I am, like many of my ilk, a long time fan of Star Wars. I have many fond memories of watching it with my family as a kid, not completely understanding all the themes but just revelling in the story. When I heard that George Lucas was going to be making another three I was incredibly excited as I just couldn’t get enough of the Star Wars universe. It’s at this point that my course deviates somewhat from the norm as whilst I don’t believe the prequels were better than the originals I failed to see them being as bad as everyone made them out to be. There were some pretty glaring flaws to be sure but I never really found myself being bored by them which is my yardstick for differentiating good movies from bad.
However I do share the concerns of many with the fact that George Lucas just can’t seem to leave well enough alone as with every new release of Star Wars he seems to make tweaks to them that change the story fundamentally. I probably don’t have to tell you that Han shot first (and if you’re going to disagree with me than we’ll have some words, harsh words) but that’s only the most well known of Lucas’ transgressions against his most devoted community. A quick Google search will bring you this incredibly detailed breakdown of all the changes in the re-released versions, some small some that change the characters and plot in fundamental ways. Needless to say us long time fans have a love/hate relationship with him and this is probably why recent news has caused such a stir.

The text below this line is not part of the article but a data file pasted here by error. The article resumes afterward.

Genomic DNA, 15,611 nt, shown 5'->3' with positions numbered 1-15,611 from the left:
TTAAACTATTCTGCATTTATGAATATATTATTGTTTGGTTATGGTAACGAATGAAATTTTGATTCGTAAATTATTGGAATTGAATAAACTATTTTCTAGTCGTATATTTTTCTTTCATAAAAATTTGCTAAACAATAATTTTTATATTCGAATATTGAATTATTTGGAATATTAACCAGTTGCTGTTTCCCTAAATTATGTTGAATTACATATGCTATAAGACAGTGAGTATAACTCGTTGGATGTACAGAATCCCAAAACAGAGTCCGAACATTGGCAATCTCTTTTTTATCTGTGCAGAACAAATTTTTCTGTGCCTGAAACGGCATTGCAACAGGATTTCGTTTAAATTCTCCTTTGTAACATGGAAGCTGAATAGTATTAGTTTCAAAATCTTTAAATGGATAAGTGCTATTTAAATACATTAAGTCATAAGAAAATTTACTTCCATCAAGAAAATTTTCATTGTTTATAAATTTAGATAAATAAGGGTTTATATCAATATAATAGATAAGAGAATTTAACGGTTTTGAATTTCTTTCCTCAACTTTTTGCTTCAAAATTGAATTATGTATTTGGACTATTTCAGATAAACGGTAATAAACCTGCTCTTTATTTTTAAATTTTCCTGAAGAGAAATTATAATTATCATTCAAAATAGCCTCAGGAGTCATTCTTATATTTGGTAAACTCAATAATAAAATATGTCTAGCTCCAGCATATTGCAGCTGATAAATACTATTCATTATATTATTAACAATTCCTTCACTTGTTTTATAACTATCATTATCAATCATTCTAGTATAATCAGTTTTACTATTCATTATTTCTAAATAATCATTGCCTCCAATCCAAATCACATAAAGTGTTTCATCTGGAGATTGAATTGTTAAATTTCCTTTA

Yesterday Disney announced that they have signed an agreement to acquire all of LucasFilm, including the intellectual property rights to the Star Wars franchise, for a cool $4.05 billion. The collective nerd sphere screamed out in panic, fearing that this was just the latest front in a long running assault against their most beloved movie franchise. If anyone has a reputation for plundering something for all its worth (more so than George Lucas) it’s Disney and many of them fear that the Star Wars universe will be turned into another Disney Princess, with movie after movie being churned out in order to maximise their multi-billion dollar investment in the company.
Now whilst I can’t allay all your fears in that department (it’s a real possibility) there’s one thing here that I feel a lot of people are missing. Of all the movies in the franchise the most critically acclaimed are the ones that weren’t directed by George Lucas (Episodes 5 and 6, if you’re wondering). The rest were all directed by the man himself and many put the blame squarely on his direction for the reaction that the prequels received. With the transfer of all the rights to Disney it’s very likely that he won’t be heavily involved in the process of creating Star Wars 7, much less end up the one directing it. Of course there’s no guarantee the director they put in charge of it will be any better but the track record is pretty clear in showing that a non George Lucas directed film usually ends up being more well received.